Stan Brock, Founder & President
Stan Brock is Founder and President of Remote Area Medical ® (1985). With a background that might cause British explorers, adventurers and archaeologists like Richard Francis Burton and British officer T E Lawrence to both look back over their shoulders with an understanding grin. Brock is an adventurer (former co-host of Wild Kingdom) with a background as a cowboy in Guyana, actor, writer, pilot and philanthropist that holds a black belt in karate – a maverick and pragmatic idealist with a love for remote places and peoples. He found his niche – albeit, world-class medical service. His organization, Remote Area Medical® has served hundreds of thousands of people since 1985 with over 85,000 volunteers around the globe. The organization is not about Stan Brock but the people RAM® serves and the people that donate resources, their time and effort. It’s unique in its philosophy and the quantity and quality of it medical efforts.
NP: RAM® is designed to help those who are unable to help themselves, “to prevent pain and alleviate suffering by providing free quality healthcare to those in need.” Would you elaborate on your motivation for creating Remote Area Medical?
Brock: Simply put, I hurt myself badly while working in Guyana and was told by a member of a local native tribe that it was 26 days through the rainforest to the nearest medical help. That was the root experience that motivated me. Over the years I continually witnessed first hand the need for basic medical services such as eye and dental problems among other medical issues for people just living above survival with poor nutrition. I had to do something about it apart from any government run program.
NP: How would you describe the status of Remote Area Medical® today?
Brock: We’re exceedingly busy. The need is growing and we exist through private donations. The cost of medicine today is becoming more out of reach. If all a person can afford is cheap, fatty, sugary foods on their table and working multiple jobs to survive and have little time to exercise, problems develop. In some areas of the world, it’s starvation in other parts like Appalachia the problem is malnourishment and obesity interwoven with poverty. And all poverty no matter of the geographical location is an extreme human condition.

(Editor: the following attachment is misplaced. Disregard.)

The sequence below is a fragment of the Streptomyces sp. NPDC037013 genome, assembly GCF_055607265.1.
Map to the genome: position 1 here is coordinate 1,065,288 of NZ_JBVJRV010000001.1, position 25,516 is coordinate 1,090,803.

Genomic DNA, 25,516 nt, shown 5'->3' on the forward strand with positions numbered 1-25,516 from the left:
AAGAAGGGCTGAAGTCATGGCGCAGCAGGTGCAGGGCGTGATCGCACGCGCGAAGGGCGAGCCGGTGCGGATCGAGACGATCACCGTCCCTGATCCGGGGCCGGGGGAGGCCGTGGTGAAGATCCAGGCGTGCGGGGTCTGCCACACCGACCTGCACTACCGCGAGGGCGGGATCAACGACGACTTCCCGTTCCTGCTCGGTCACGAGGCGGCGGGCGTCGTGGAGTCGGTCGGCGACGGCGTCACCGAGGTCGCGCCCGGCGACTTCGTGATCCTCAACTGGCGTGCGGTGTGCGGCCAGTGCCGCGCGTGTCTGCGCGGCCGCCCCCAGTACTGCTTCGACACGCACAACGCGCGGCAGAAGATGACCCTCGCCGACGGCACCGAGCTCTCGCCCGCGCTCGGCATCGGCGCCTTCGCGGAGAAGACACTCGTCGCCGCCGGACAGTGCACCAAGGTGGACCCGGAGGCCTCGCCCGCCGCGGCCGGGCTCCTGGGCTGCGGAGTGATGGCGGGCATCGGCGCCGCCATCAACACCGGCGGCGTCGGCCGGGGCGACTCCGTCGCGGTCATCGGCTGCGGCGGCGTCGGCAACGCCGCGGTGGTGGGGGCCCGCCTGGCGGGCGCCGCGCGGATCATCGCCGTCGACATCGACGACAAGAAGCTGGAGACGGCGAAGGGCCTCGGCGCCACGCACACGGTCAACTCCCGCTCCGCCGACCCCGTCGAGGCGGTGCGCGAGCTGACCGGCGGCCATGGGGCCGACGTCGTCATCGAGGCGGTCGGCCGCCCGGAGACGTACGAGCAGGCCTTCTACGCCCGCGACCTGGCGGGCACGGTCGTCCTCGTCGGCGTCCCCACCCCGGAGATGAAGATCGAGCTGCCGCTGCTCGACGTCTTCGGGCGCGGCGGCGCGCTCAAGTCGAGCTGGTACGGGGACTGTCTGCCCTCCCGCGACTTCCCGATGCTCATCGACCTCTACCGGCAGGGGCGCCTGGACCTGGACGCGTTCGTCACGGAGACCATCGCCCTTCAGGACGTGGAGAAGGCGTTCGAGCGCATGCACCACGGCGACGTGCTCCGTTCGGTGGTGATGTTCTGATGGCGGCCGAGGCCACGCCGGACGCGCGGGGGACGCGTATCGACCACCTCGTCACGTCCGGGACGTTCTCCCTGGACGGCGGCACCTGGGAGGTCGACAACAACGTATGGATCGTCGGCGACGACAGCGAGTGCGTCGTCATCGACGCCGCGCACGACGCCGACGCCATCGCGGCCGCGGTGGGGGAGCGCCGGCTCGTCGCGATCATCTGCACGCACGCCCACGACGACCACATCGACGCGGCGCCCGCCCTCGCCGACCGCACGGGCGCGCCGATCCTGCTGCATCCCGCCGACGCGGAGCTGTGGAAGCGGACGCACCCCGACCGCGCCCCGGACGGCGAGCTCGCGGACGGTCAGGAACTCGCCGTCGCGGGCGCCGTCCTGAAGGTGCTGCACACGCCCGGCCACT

NP: What are your thoughts on the Affordable Care Act?
Brock: It has its place. It doesn’t affect what we do. We offer support for those that are unable to put afford insurance and do not work enough to buy insurance. The health care system has by-passed them. We are similar to Doctors without Borders but practice it within the United States where there is an increasing need for medical services for those who cannot afford it and fall outside the Affordable Care Act. With exception of Tennessee few states allow doctors from other states to practice in other states without enormous red tape and buying the appropriate license. It’s a matter of turf.
NP: What does the future look like for RAM®? How can a person help?
Brock: The future looks good as long as we can continue to find more medical professionals and support staff to donate their time and expertise. Still, we need more professional support as the number of patients increase across the spectrum from Appalachia to large urban inner cities let alone overseas in critical area where disasters have occurred such as in Haiti and more recently Nepal. Not all seniors retire with enough money to make it month to month. They seek medical help but the cost of prescriptions, dental and eye care is out of reach. RAM® offers a solution. It offers hope. Our greatest hope is that there will be Federal legislation allowing U.S. License doctors to offer free help in all states to people who do not have the resources to pay for health care.
The following is the 60 Minutes report by Scott Pelley, March 2, 2008 (NP note: Since the broadcast of the 60 Minute, interview awareness of the issues has steadily increased while the number of people in dire need of Remote Area Medical® services is outpacing the support. To Volunteer and or Donate.)